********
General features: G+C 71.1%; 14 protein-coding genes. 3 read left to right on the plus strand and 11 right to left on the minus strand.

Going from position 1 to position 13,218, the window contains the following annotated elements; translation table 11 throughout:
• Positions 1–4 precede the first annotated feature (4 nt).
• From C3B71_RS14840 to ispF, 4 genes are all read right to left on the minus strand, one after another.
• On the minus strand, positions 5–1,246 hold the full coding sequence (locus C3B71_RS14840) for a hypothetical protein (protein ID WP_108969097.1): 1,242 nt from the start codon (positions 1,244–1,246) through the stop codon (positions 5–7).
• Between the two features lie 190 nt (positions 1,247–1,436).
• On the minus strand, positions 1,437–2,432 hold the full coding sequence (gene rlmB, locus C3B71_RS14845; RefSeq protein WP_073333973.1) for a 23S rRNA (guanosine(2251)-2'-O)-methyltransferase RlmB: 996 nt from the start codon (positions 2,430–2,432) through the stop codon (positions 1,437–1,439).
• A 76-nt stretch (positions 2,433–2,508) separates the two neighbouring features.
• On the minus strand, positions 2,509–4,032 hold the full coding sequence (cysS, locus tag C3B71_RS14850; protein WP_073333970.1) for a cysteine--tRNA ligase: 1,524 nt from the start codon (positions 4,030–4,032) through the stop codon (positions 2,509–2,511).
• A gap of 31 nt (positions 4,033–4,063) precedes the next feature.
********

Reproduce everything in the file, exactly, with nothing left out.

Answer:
General features: G+C 71.1%; 14 protein-coding genes. 3 read left to right on the plus strand and 11 right to left on the minus strand.

Going from position 1 to position 13,218, the window contains the following annotated elements; translation table 11 throughout:
• Positions 1–4 precede the first annotated feature (4 nt).
• From C3B71_RS14840 to ispF, 4 genes are all read right to left on the minus strand, one after another.
• On the minus strand, positions 5–1,246 hold the full coding sequence (locus C3B71_RS14840) for a hypothetical protein (protein ID WP_108969097.1): 1,242 nt from the start codon (positions 1,244–1,246) through the stop codon (positions 5–7).
• Between the two features lie 190 nt (positions 1,247–1,436).
• On the minus strand, positions 1,437–2,432 hold the full coding sequence (gene rlmB, locus C3B71_RS14845; RefSeq protein WP_073333973.1) for a 23S rRNA (guanosine(2251)-2'-O)-methyltransferase RlmB: 996 nt from the start codon (positions 2,430–2,432) through the stop codon (positions 1,437–1,439).
• A 76-nt stretch (positions 2,433–2,508) separates the two neighbouring features.
• On the minus strand, positions 2,509–4,032 hold the full coding sequence (cysS, locus tag C3B71_RS14850; protein WP_073333970.1) for a cysteine--tRNA ligase: 1,524 nt from the start codon (positions 4,030–4,032) through the stop codon (positions 2,509–2,511).
• A gap of 31 nt (positions 4,033–4,063) precedes the next feature.